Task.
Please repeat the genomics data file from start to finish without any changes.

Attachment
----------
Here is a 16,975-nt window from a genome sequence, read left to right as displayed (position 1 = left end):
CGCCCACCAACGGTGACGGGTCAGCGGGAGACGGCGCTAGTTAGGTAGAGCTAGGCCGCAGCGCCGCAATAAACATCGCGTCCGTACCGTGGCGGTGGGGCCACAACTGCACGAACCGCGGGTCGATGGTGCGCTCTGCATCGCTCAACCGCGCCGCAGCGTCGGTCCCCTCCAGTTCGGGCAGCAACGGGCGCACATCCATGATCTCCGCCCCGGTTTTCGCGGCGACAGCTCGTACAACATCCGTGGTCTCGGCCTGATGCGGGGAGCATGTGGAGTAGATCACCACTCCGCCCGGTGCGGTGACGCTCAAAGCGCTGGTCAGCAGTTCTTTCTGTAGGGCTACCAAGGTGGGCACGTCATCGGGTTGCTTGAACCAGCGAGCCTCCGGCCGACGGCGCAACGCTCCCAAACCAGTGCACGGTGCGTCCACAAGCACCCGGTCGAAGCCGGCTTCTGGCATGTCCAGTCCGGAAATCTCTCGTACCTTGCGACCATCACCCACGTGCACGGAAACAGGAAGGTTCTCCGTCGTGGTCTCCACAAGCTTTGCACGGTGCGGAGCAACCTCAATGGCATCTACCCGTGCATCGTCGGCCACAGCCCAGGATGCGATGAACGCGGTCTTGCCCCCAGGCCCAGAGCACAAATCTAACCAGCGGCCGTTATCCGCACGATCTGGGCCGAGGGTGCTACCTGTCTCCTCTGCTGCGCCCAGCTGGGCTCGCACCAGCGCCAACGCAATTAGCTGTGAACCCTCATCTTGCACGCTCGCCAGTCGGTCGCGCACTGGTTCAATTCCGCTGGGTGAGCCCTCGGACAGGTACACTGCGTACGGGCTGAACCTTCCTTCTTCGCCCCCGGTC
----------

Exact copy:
Here is a 16,975-nt window from a genome sequence, read left to right as displayed (position 1 = left end):
CGCCCACCAACGGTGACGGGTCAGCGGGAGACGGCGCTAGTTAGGTAGAGCTAGGCCGCAGCGCCGCAATAAACATCGCGTCCGTACCGTGGCGGTGGGGCCACAACTGCACGAACCGCGGGTCGATGGTGCGCTCTGCATCGCTCAACCGCGCCGCAGCGTCGGTCCCCTCCAGTTCGGGCAGCAACGGGCGCACATCCATGATCTCCGCCCCGGTTTTCGCGGCGACAGCTCGTACAACATCCGTGGTCTCGGCCTGATGCGGGGAGCATGTGGAGTAGATCACCACTCCGCCCGGTGCGGTGACGCTCAAAGCGCTGGTCAGCAGTTCTTTCTGTAGGGCTACCAAGGTGGGCACGTCATCGGGTTGCTTGAACCAGCGAGCCTCCGGCCGACGGCGCAACGCTCCCAAACCAGTGCACGGTGCGTCCACAAGCACCCGGTCGAAGCCGGCTTCTGGCATGTCCAGTCCGGAAATCTCTCGTACCTTGCGACCATCACCCACGTGCACGGAAACAGGAAGGTTCTCCGTCGTGGTCTCCACAAGCTTTGCACGGTGCGGAGCAACCTCAATGGCATCTACCCGTGCATCGTCGGCCACAGCCCAGGATGCGATGAACGCGGTCTTGCCCCCAGGCCCAGAGCACAAATCTAACCAGCGGCCGTTATCCGCACGATCTGGGCCGAGGGTGCTACCTGTCTCCTCTGCTGCGCCCAGCTGGGCTCGCACCAGCGCCAACGCAATTAGCTGTGAACCCTCATCTTGCACGCTCGCCAGTCGGTCGCGCACTGGTTCAATTCCGCTGGGTGAGCCCTCGGACAGGTACACTGCGTACGGGCTGAACCTTCCTTCTTCGCCCCCGGTC